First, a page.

Logic for Computer Scientists/Predicate Logic/Semantics

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Semantics[edit]

Definition 4 (Semantics of predicate logic - Interpretation)[edit]

An interpretation is a pair \mathcal{I} = (U_\mathcal{I}, A_\mathcal{I}), where

  • U_\mathcal{I} is an arbitrary nonempty set, called domain, or universe.
  • A_\mathcal{I} is a mapping which associates to
    • a k-ary predicate symbol, a k-ary predicate over U_\mathcal{I},
    • a k-ary function symbol, a k-ary function over U_\mathcal{I}, and
    • a variable an element from the domain.

Let F be a formula and \mathcal{I} = (U_\mathcal{I}, A_\mathcal{I}) be an interpretation. We call \mathcal{I} an interpretation for F, if \mathcal{A}_\mathcal{I} is defined for every predicate and function symbol, and for every variable, that occurs free in F .


Example: Let F= \forall x p(x,f(x)) \land q(g(a,z)) and assume the varieties of the symbols as written down. In the following we give two interpretations for F:

  • \mathcal{I}_1 = (N_0,A_1), such that
    • A_1(p) = \{ (m,n) \mid m,n \in N_0 \text{ and } m < n\}
    • A_1(q) = \{ n \in N_0 \mid n \text{ is prime} \}
    • A_1(f)(n) = n+1 \; \forall n \in N_0
    • A_1(g)(m,n) = m+n \; \forall n,m \in N_0
    • A_1(a) = 2
    • A_1(z) = 3
    Under this interpretation the formula F can be read as " Every natural number is smaller than its successor and the sum of 2 and 3 is a prime number."
  • \mathcal{I}_2 = (U_2,A_2), such that
    • U_2= \{a, f(a), g(a,a), f(g(a,a)), g(f(a),f(a)), \cdots \}
    • A_2(f)(t) = f(t) for t \in U_2
    • A_2(g)(t_1,t_2) = g(t_1,t_2), if t_1,t_2 \in U_2
    • A_2(a) = a
    • A_2(z)= f(f(a))
    • A_2(p)=\{p(a,a), p(f(a),f(a)),p(f(f(a)),f(f(a)))\}
    • A_2(q)=\{g(t_1,t_2) \mid t_1,t_2 \in U_2\}


For a given interpretation \mathcal{I}= (U,A) we write in the following p^\mathcal{I} instead of A(p); the same abbreviation will be used for the assignments for function symbols and variables.

Definition 5 (Semantics of predicate logic - Evaluation of Formulae)[edit]

Let F be a formula and \mathcal{I} an interpretation for F. For terms t which can be composed with symbols from F the value \mathcal{I}(t) is given by

  • \mathcal{I}(x)= x^\mathcal{I}
  • \mathcal{I}(f(t_1, \cdots , t_k)) = f^\mathcal{I}(\mathcal{I}(t_1), \cdots , \mathcal{I}(t_k)), if t_1, \cdots, t_k are terms and f a k-ary function symbol. (This holds for the case k=0 as well.)

The value \mathcal{I}(F) of a formula F is given by

  •  \mathcal{I}(p(t_1, \cdots, t_k)) =  
\begin{cases} 
\;\;\,true & \text{ if }  (\mathcal{I}(t_1), \cdots, \mathcal{I}(t_k))\in p^\mathcal{I} \\
\;\;\,false & \; otherwise  
\end{cases}


  •  \mathcal{I}(F\land G)) =  
\begin{cases} 
\;\;\,true & \text { if } \mathcal{I}(F) = true { and }  \mathcal{I}(G) = true \\
\;\;\,false&  otherwise  
\end{cases}
  •  \mathcal{I}((F\lor G)) =  
\begin{cases} 
\;\;\,true & \text { if } \mathcal{I}(F) = true { or }  \mathcal{I}(G) = true \\
\;\;\, false& otherwise  
\end{cases}
  •  \mathcal{I}(\lnot F) =  \begin{cases} 
\;\;\,true & \text { if } \mathcal{I}(F) = false \\
\;\;\, false& otherwise  \end{cases}
  • \mathcal{I}(\forall G) =  \begin{cases} 
\;\;\,true & \text{ if for every } d\in U\; : \; \mathcal{I}_{[x/d]}(G) = true \\
\;\;\, false& otherwise  \end{cases}
  • \mathcal{I}(\exists G) =  \begin{cases} 
\;\;\,true & \text{ if there is  a }    d\in U\; : \; \mathcal{I}_{[x/d]}(G) = true \\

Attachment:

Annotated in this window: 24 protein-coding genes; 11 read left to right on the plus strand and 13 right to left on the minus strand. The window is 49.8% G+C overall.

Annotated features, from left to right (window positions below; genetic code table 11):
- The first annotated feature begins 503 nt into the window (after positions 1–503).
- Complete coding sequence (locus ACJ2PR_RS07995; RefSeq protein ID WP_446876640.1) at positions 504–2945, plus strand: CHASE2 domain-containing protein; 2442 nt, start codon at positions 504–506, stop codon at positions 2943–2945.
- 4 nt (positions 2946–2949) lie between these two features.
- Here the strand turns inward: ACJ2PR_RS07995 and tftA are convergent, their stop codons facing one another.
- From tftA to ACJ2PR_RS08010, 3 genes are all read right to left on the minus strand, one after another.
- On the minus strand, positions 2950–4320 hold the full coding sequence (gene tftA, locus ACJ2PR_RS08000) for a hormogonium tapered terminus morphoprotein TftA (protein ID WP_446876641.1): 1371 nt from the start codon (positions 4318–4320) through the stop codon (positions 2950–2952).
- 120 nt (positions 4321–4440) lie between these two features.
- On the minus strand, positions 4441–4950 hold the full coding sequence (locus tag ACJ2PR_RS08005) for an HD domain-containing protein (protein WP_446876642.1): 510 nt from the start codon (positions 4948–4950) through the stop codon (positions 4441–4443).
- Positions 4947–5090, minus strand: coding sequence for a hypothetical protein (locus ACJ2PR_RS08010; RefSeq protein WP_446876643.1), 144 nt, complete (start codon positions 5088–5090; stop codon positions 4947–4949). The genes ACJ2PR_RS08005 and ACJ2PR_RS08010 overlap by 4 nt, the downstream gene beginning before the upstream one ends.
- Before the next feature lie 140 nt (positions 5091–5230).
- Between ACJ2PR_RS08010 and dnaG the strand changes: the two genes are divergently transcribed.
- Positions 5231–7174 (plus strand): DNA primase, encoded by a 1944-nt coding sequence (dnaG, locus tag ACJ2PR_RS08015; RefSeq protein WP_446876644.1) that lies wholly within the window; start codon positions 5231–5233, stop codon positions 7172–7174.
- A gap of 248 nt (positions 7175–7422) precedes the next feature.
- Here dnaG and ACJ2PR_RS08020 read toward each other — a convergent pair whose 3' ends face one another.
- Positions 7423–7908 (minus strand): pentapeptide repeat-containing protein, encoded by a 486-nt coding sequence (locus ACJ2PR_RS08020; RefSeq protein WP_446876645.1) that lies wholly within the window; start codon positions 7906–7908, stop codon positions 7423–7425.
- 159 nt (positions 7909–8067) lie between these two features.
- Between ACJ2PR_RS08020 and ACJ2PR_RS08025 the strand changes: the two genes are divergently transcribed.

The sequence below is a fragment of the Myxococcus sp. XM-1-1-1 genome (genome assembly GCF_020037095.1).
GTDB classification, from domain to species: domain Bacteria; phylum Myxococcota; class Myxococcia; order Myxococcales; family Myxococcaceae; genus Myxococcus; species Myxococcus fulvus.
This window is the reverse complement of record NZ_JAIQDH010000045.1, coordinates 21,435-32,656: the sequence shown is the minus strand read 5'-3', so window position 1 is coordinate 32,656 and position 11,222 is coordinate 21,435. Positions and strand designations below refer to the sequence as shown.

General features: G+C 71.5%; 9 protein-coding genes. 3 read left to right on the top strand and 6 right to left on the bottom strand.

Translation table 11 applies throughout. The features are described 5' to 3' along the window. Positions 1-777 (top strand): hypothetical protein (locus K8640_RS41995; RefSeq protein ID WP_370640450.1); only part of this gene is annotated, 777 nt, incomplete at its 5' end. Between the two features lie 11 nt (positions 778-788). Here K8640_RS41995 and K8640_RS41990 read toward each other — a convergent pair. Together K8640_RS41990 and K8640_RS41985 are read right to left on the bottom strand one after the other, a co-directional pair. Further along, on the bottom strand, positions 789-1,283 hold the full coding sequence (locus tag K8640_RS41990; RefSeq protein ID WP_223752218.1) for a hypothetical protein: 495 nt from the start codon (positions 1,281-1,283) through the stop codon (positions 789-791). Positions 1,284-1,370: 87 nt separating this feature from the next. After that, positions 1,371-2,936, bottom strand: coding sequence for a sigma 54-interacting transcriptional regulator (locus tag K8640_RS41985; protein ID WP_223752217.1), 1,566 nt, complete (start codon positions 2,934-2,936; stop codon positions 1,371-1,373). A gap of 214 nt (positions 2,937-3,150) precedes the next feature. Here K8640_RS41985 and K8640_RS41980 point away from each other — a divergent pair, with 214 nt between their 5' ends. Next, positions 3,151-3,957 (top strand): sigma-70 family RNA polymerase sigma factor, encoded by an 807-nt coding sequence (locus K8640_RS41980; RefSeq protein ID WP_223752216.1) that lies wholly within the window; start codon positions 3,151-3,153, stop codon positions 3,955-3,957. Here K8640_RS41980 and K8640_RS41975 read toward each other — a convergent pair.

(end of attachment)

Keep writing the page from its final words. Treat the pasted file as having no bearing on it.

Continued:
\;\;\, false& otherwise  \end{cases}

where,   f_{[x/d]}(y) =  
\begin{cases}
\;\;\, f(y)& \text{ if  }  x \neq y \\
\;\;\, d   &  otherwise \end{cases}


The notions of satisfiable, valid, and \models are defined according to the propositional case (Semantic (Propositional logic)).


Note that, predicate calculus is an extension of propositional calculus: Assume only 0-ary predicate symbols and a formula which contains no variable, i.e. there can be no terms and no quantifier in a well-formed formula.

On the other hand, predicate calculus can be extended: If one allows for quantifications over predicate and function symbols, we arrive at a second order predicate calculus. E.g.

 \forall p \exists f \; p(f(x))

Another example for a second order formula of is the induction principle from Induction.

Problems[edit]

Problem 1 (Predicate)[edit]

The interpretation \mathcal{I} = \text{ is given } (U_\mathcal{I}, A_\mathcal{I}) as follows:


U_\mathcal{I}  =  \N

p^\mathcal{I}  = { (m,n) \mid m < n }

f^\mathcal{I}(m,n)  =  m+n

x^\mathcal{I} = 5  ;  y^\mathcal{I} = 7

Determine the value of following terms and formulae:

  1. \mathcal{I}(f(f(x,x),y))
  2. \mathcal{I}(\forall x \forall y (p(x,y) \lor p(y,x))
  3. \mathcal{I}(p(x,x) \to p(y,x))
  4. \mathcal{I}(\exists x  p(y,x))

\Box

Problem 2 (Predicate)[edit]

The interpretation \mathcal{I} = \text{ is  given } (U_\mathcal{I},A_\mathcal{I}) as follows:

 
U_\mathcal{I}  =  \R


P^\mathcal{I}  =  { z \mid z \geq 0 }

f^\mathcal{I}(z)  =  z^2

x^\mathcal{I}  = \sqrt{2}

E^\mathcal{I}  =  { (x,y) \mid x=y }

g^\mathcal{I}(x,y)  =  x+y


y^\mathcal{I}  =  -1

Determine the value of following terms and formulae:

 
1. \mathcal{I}(g(f(x),f(y)))

2. \mathcal{I}(\forall x\,P(f(x)))
3. \mathcal{I}(\exists z \forall x \forall y\,E(g(x,y),z))
 4.  \mathcal{I}(\forall y (E(f(x),y) \to P(g(x,y))))


\Box

Problem 3 (Predicate)[edit]

The following formula is given:

 F= \forall x \forall y \forall z\,R(h(h(x,y),z),h(x,h(y,z)))
    \ \land\ \exists x \exists y\,\lnot R(h(x,y),h(y,x))

Indicate a structure \mathcal{A} , which is a model for F and a structure \mathcal{B} which is no model for F!
\Box